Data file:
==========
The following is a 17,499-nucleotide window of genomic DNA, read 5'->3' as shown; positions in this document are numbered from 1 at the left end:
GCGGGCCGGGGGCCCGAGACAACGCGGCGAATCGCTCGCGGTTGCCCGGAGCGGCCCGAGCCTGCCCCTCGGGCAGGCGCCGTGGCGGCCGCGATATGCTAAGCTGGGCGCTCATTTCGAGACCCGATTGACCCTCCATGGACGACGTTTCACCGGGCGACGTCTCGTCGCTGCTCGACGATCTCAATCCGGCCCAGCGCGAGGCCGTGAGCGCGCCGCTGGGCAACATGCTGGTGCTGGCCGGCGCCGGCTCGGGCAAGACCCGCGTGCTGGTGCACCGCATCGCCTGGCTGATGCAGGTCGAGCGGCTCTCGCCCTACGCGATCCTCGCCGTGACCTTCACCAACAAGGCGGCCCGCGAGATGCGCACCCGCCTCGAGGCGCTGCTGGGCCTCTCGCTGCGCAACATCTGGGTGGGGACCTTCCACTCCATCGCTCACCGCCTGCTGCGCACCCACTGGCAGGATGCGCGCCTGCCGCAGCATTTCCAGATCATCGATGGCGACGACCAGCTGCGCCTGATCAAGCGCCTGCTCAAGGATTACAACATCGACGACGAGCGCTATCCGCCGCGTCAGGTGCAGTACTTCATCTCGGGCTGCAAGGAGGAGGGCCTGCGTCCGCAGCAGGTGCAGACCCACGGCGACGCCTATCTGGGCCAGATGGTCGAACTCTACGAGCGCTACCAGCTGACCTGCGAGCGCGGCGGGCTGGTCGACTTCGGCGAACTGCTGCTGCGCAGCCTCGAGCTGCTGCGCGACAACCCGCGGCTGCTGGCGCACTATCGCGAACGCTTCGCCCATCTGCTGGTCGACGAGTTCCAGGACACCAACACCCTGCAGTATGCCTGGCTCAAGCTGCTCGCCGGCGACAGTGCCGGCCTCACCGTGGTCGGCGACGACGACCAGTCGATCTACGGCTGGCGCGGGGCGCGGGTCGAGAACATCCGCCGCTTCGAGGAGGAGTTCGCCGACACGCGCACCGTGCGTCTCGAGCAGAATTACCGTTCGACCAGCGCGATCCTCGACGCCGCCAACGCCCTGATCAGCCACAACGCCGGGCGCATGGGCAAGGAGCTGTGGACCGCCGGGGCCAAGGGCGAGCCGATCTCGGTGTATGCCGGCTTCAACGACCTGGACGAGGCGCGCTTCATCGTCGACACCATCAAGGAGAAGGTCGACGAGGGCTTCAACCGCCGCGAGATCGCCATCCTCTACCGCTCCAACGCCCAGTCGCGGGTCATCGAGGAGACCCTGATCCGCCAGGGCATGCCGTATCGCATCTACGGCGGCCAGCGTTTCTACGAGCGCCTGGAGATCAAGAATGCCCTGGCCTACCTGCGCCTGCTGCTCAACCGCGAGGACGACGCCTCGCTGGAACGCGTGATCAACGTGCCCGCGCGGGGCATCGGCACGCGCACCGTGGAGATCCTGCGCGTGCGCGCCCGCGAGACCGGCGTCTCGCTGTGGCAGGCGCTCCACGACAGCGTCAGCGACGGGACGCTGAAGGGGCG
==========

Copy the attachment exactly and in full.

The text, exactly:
The following is a 17,499-nucleotide window of genomic DNA, read 5'->3' as shown; positions in this document are numbered from 1 at the left end:
GCGGGCCGGGGGCCCGAGACAACGCGGCGAATCGCTCGCGGTTGCCCGGAGCGGCCCGAGCCTGCCCCTCGGGCAGGCGCCGTGGCGGCCGCGATATGCTAAGCTGGGCGCTCATTTCGAGACCCGATTGACCCTCCATGGACGACGTTTCACCGGGCGACGTCTCGTCGCTGCTCGACGATCTCAATCCGGCCCAGCGCGAGGCCGTGAGCGCGCCGCTGGGCAACATGCTGGTGCTGGCCGGCGCCGGCTCGGGCAAGACCCGCGTGCTGGTGCACCGCATCGCCTGGCTGATGCAGGTCGAGCGGCTCTCGCCCTACGCGATCCTCGCCGTGACCTTCACCAACAAGGCGGCCCGCGAGATGCGCACCCGCCTCGAGGCGCTGCTGGGCCTCTCGCTGCGCAACATCTGGGTGGGGACCTTCCACTCCATCGCTCACCGCCTGCTGCGCACCCACTGGCAGGATGCGCGCCTGCCGCAGCATTTCCAGATCATCGATGGCGACGACCAGCTGCGCCTGATCAAGCGCCTGCTCAAGGATTACAACATCGACGACGAGCGCTATCCGCCGCGTCAGGTGCAGTACTTCATCTCGGGCTGCAAGGAGGAGGGCCTGCGTCCGCAGCAGGTGCAGACCCACGGCGACGCCTATCTGGGCCAGATGGTCGAACTCTACGAGCGCTACCAGCTGACCTGCGAGCGCGGCGGGCTGGTCGACTTCGGCGAACTGCTGCTGCGCAGCCTCGAGCTGCTGCGCGACAACCCGCGGCTGCTGGCGCACTATCGCGAACGCTTCGCCCATCTGCTGGTCGACGAGTTCCAGGACACCAACACCCTGCAGTATGCCTGGCTCAAGCTGCTCGCCGGCGACAGTGCCGGCCTCACCGTGGTCGGCGACGACGACCAGTCGATCTACGGCTGGCGCGGGGCGCGGGTCGAGAACATCCGCCGCTTCGAGGAGGAGTTCGCCGACACGCGCACCGTGCGTCTCGAGCAGAATTACCGTTCGACCAGCGCGATCCTCGACGCCGCCAACGCCCTGATCAGCCACAACGCCGGGCGCATGGGCAAGGAGCTGTGGACCGCCGGGGCCAAGGGCGAGCCGATCTCGGTGTATGCCGGCTTCAACGACCTGGACGAGGCGCGCTTCATCGTCGACACCATCAAGGAGAAGGTCGACGAGGGCTTCAACCGCCGCGAGATCGCCATCCTCTACCGCTCCAACGCCCAGTCGCGGGTCATCGAGGAGACCCTGATCCGCCAGGGCATGCCGTATCGCATCTACGGCGGCCAGCGTTTCTACGAGCGCCTGGAGATCAAGAATGCCCTGGCCTACCTGCGCCTGCTGCTCAACCGCGAGGACGACGCCTCGCTGGAACGCGTGATCAACGTGCCCGCGCGGGGCATCGGCACGCGCACCGTGGAGATCCTGCGCGTGCGCGCCCGCGAGACCGGCGTCTCGCTGTGGCAGGCGCTCCACGACAGCGTCAGCGACGGGACGCTGAAGGGGCG